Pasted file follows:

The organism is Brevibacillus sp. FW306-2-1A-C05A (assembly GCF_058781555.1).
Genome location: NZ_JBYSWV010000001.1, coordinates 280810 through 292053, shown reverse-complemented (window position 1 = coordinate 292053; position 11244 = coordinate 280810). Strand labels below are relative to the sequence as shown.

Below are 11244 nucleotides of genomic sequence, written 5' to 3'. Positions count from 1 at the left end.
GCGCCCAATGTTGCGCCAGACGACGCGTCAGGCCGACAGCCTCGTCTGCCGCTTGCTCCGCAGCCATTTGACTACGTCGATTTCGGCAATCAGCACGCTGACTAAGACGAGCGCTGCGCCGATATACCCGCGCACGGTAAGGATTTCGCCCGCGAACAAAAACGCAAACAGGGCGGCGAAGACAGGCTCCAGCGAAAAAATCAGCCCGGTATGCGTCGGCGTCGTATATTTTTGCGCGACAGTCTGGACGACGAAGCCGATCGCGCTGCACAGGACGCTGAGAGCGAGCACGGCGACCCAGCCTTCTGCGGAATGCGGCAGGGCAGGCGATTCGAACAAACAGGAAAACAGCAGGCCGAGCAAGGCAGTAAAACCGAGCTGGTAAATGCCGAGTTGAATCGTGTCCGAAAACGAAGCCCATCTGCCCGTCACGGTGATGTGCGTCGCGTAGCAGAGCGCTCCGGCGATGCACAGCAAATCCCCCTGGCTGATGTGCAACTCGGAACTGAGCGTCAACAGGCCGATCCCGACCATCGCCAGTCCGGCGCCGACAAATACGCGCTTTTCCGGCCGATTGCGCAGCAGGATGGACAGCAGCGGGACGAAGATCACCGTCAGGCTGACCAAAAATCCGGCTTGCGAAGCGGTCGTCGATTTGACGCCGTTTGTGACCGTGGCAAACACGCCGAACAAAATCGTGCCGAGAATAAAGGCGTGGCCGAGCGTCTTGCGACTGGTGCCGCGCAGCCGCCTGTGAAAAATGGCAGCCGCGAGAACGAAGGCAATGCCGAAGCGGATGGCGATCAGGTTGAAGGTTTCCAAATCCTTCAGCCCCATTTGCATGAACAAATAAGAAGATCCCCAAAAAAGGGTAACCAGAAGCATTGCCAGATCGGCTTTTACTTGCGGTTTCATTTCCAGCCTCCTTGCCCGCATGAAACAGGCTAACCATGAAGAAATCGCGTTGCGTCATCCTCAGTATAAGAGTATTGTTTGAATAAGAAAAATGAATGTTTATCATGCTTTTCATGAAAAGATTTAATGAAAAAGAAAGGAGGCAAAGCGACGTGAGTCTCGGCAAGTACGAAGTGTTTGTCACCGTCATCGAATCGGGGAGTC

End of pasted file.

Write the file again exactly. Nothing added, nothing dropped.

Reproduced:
The organism is Brevibacillus sp. FW306-2-1A-C05A (assembly GCF_058781555.1).
Genome location: NZ_JBYSWV010000001.1, coordinates 280810 through 292053, shown reverse-complemented (window position 1 = coordinate 292053; position 11244 = coordinate 280810). Strand labels below are relative to the sequence as shown.

Below are 11244 nucleotides of genomic sequence, written 5' to 3'. Positions count from 1 at the left end.
GCGCCCAATGTTGCGCCAGACGACGCGTCAGGCCGACAGCCTCGTCTGCCGCTTGCTCCGCAGCCATTTGACTACGTCGATTTCGGCAATCAGCACGCTGACTAAGACGAGCGCTGCGCCGATATACCCGCGCACGGTAAGGATTTCGCCCGCGAACAAAAACGCAAACAGGGCGGCGAAGACAGGCTCCAGCGAAAAAATCAGCCCGGTATGCGTCGGCGTCGTATATTTTTGCGCGACAGTCTGGACGACGAAGCCGATCGCGCTGCACAGGACGCTGAGAGCGAGCACGGCGACCCAGCCTTCTGCGGAATGCGGCAGGGCAGGCGATTCGAACAAACAGGAAAACAGCAGGCCGAGCAAGGCAGTAAAACCGAGCTGGTAAATGCCGAGTTGAATCGTGTCCGAAAACGAAGCCCATCTGCCCGTCACGGTGATGTGCGTCGCGTAGCAGAGCGCTCCGGCGATGCACAGCAAATCCCCCTGGCTGATGTGCAACTCGGAACTGAGCGTCAACAGGCCGATCCCGACCATCGCCAGTCCGGCGCCGACAAATACGCGCTTTTCCGGCCGATTGCGCAGCAGGATGGACAGCAGCGGGACGAAGATCACCGTCAGGCTGACCAAAAATCCGGCTTGCGAAGCGGTCGTCGATTTGACGCCGTTTGTGACCGTGGCAAACACGCCGAACAAAATCGTGCCGAGAATAAAGGCGTGGCCGAGCGTCTTGCGACTGGTGCCGCGCAGCCGCCTGTGAAAAATGGCAGCCGCGAGAACGAAGGCAATGCCGAAGCGGATGGCGATCAGGTTGAAGGTTTCCAAATCCTTCAGCCCCATTTGCATGAACAAATAAGAAGATCCCCAAAAAAGGGTAACCAGAAGCATTGCCAGATCGGCTTTTACTTGCGGTTTCATTTCCAGCCTCCTTGCCCGCATGAAACAGGCTAACCATGAAGAAATCGCGTTGCGTCATCCTCAGTATAAGAGTATTGTTTGAATAAGAAAAATGAATGTTTATCATGCTTTTCATGAAAAGATTTAATGAAAAAGAAAGGAGGCAAAGCGACGTGAGTCTCGGCAAGTACGAAGTGTTTGTCACCGTCATCGAATCGGGGAGTC